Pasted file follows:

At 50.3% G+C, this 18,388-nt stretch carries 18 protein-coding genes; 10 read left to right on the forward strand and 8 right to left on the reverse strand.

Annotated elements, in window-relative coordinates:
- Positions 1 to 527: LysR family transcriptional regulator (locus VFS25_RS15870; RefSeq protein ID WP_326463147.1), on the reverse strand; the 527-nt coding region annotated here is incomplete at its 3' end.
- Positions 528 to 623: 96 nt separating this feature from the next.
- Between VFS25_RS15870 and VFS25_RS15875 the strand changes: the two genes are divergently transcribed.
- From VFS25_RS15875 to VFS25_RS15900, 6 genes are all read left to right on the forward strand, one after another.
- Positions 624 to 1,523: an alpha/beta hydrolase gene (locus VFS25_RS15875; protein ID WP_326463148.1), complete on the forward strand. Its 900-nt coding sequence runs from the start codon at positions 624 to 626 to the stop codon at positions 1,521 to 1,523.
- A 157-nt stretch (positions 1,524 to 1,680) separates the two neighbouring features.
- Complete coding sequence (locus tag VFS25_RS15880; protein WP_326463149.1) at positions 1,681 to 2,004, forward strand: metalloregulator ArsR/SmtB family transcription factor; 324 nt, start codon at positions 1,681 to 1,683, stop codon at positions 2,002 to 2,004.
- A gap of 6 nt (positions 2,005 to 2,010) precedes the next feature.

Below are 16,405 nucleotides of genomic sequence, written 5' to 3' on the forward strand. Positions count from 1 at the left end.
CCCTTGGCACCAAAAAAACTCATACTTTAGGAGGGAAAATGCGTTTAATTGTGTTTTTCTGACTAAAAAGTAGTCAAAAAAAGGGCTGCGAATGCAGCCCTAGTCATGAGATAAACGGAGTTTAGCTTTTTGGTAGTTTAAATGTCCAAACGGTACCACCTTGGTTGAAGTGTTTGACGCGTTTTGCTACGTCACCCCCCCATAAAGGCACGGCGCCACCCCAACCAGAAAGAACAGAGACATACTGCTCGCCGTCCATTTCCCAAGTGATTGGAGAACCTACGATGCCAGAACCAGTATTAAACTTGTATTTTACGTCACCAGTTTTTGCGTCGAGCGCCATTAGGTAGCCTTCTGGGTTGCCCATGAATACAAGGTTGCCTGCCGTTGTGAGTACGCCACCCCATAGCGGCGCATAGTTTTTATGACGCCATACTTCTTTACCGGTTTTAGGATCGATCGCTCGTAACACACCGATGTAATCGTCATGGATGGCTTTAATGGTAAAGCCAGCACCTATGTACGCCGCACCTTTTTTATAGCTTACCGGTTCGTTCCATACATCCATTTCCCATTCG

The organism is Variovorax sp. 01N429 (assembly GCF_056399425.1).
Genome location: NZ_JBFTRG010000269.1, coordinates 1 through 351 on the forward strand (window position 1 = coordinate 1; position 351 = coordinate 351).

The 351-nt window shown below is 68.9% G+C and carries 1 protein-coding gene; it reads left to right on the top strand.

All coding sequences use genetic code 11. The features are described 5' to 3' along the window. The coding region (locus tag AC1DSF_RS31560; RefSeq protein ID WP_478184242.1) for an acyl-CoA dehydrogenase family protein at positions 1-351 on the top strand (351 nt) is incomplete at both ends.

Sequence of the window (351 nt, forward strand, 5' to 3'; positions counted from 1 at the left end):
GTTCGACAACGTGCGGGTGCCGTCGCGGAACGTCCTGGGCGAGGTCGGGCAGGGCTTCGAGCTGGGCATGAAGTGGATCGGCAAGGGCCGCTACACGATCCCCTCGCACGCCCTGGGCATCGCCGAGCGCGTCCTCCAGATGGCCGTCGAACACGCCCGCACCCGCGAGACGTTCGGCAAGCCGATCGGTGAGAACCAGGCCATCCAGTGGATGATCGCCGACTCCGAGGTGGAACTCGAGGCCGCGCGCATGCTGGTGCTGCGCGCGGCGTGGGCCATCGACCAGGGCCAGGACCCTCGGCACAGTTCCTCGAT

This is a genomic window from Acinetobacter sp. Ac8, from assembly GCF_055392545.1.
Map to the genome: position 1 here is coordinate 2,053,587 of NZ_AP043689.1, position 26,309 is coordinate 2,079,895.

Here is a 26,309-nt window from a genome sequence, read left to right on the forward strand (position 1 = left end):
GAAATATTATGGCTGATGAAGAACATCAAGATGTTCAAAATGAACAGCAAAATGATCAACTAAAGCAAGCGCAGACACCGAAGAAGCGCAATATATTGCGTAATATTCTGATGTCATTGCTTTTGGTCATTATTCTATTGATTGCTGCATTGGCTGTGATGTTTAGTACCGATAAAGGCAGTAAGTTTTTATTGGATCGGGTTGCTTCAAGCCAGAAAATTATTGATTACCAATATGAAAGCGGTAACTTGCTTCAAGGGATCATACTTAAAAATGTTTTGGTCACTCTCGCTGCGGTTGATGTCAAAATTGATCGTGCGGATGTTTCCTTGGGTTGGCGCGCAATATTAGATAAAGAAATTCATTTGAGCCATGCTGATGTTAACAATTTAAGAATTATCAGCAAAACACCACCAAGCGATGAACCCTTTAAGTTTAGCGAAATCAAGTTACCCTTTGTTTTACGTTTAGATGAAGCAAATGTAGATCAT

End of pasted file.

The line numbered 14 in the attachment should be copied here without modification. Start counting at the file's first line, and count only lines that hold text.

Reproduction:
Genome location: NZ_JBFTRG010000269.1, coordinates 1 through 351 on the forward strand (window position 1 = coordinate 1; position 351 = coordinate 351).